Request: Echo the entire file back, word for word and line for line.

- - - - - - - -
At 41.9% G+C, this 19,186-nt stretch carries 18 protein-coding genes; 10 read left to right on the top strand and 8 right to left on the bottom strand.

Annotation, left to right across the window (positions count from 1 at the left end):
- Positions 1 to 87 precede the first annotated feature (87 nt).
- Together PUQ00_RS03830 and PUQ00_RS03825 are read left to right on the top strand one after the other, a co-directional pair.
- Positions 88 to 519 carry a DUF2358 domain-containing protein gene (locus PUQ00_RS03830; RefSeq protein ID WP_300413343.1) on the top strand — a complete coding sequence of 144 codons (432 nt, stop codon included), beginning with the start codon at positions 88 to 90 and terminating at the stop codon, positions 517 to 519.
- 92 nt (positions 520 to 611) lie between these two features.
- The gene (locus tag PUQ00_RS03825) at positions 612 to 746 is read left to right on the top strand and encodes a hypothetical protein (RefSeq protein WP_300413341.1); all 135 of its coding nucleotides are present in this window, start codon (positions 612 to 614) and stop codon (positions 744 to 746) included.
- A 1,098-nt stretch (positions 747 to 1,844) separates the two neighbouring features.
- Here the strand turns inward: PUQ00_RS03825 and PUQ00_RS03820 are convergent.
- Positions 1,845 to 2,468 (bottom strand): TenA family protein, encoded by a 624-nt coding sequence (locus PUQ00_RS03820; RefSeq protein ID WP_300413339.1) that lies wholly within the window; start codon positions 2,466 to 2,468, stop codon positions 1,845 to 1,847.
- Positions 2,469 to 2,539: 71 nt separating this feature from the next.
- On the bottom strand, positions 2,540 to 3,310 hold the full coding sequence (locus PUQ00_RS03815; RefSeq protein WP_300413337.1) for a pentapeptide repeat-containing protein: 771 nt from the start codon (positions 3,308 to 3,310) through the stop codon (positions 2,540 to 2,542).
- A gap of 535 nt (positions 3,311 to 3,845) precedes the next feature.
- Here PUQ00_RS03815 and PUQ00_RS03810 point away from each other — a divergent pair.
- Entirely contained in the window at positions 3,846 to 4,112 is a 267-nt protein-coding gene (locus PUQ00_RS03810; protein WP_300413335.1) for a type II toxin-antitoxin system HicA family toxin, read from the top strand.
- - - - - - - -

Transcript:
At 41.9% G+C, this 19,186-nt stretch carries 18 protein-coding genes; 10 read left to right on the top strand and 8 right to left on the bottom strand.

Annotation, left to right across the window (positions count from 1 at the left end):
- Positions 1 to 87 precede the first annotated feature (87 nt).
- Together PUQ00_RS03830 and PUQ00_RS03825 are read left to right on the top strand one after the other, a co-directional pair.
- Positions 88 to 519 carry a DUF2358 domain-containing protein gene (locus PUQ00_RS03830; RefSeq protein ID WP_300413343.1) on the top strand — a complete coding sequence of 144 codons (432 nt, stop codon included), beginning with the start codon at positions 88 to 90 and terminating at the stop codon, positions 517 to 519.
- 92 nt (positions 520 to 611) lie between these two features.
- The gene (locus tag PUQ00_RS03825) at positions 612 to 746 is read left to right on the top strand and encodes a hypothetical protein (RefSeq protein WP_300413341.1); all 135 of its coding nucleotides are present in this window, start codon (positions 612 to 614) and stop codon (positions 744 to 746) included.
- A 1,098-nt stretch (positions 747 to 1,844) separates the two neighbouring features.
- Here the strand turns inward: PUQ00_RS03825 and PUQ00_RS03820 are convergent.
- Positions 1,845 to 2,468 (bottom strand): TenA family protein, encoded by a 624-nt coding sequence (locus PUQ00_RS03820; RefSeq protein ID WP_300413339.1) that lies wholly within the window; start codon positions 2,466 to 2,468, stop codon positions 1,845 to 1,847.
- Positions 2,469 to 2,539: 71 nt separating this feature from the next.
- On the bottom strand, positions 2,540 to 3,310 hold the full coding sequence (locus PUQ00_RS03815; RefSeq protein WP_300413337.1) for a pentapeptide repeat-containing protein: 771 nt from the start codon (positions 3,308 to 3,310) through the stop codon (positions 2,540 to 2,542).
- A gap of 535 nt (positions 3,311 to 3,845) precedes the next feature.
- Here PUQ00_RS03815 and PUQ00_RS03810 point away from each other — a divergent pair.
- Entirely contained in the window at positions 3,846 to 4,112 is a 267-nt protein-coding gene (locus PUQ00_RS03810; protein WP_300413335.1) for a type II toxin-antitoxin system HicA family toxin, read from the top strand.